Journal article

Enrichment of prion protein in exosomes derived from ovine cerebral spinal fluid

Laura J Vella, Deanne LV Greenwood, Roberto Cappai, Jean-Pierre Y Scheerlinck, Andrew F Hill



Prion diseases are transmissible neurodegenerative disorders affecting humans and a wide variety of animal species including sheep and cattle. The transmissible agent, the prion, is an abnormally folded form (PrP(Sc)) of the host encoded cellular prion protein (PrP(C)). Distribution of the prion protein in the fluids of species susceptible to these diseases is of importance to human health and the iatrogenic spread of prion disease. Aside from blood which is confirmed to be a source of prion infectivity, it is currently unclear which other body fluids harbor a significant transmission risk. In the current study we examined two ovine fluids; pseudo-afferent lymph and cerebral spinal fluid (CS..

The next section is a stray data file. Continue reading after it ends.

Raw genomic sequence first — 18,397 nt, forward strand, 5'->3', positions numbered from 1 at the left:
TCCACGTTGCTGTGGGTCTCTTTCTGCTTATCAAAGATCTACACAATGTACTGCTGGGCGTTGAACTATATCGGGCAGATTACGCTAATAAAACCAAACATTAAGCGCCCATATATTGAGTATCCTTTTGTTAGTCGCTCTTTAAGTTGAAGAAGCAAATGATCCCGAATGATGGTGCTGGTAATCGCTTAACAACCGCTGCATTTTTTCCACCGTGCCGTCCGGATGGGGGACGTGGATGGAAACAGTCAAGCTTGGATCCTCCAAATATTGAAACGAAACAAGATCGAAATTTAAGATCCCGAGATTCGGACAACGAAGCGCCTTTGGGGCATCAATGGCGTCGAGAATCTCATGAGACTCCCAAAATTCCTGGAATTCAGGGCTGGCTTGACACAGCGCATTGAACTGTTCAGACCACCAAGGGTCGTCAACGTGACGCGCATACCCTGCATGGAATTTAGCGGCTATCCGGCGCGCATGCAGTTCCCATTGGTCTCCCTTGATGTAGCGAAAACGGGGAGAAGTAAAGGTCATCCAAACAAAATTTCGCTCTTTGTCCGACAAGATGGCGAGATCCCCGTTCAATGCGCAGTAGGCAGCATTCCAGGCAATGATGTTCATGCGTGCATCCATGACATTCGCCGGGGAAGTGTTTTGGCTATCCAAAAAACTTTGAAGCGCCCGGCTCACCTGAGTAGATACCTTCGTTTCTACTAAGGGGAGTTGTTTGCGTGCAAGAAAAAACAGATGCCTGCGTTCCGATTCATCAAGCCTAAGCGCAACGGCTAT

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Funding Acknowledgements

We thank Professor John Collinge (MRC Prion Unit) for the gift of monoclonal antibody ICSM18, and Kenneth Goldie (Bio21 Institute) and Anna Freidhuber (Dept. Pathology) for technical assistance with electron microscopy. We also thank Dr. Hung-Hsun Yen for assistance with cerebral spinal fluid collection. This study is supported by an Australian National Health and Medical Research Council (NHMRC) Program Grant (AFH), NHMRC RD Wright Career Development Award (AFH), a University of Melbourne Postgraduate Research Scholarship (LJV) and a Bio21 collaboration support grant.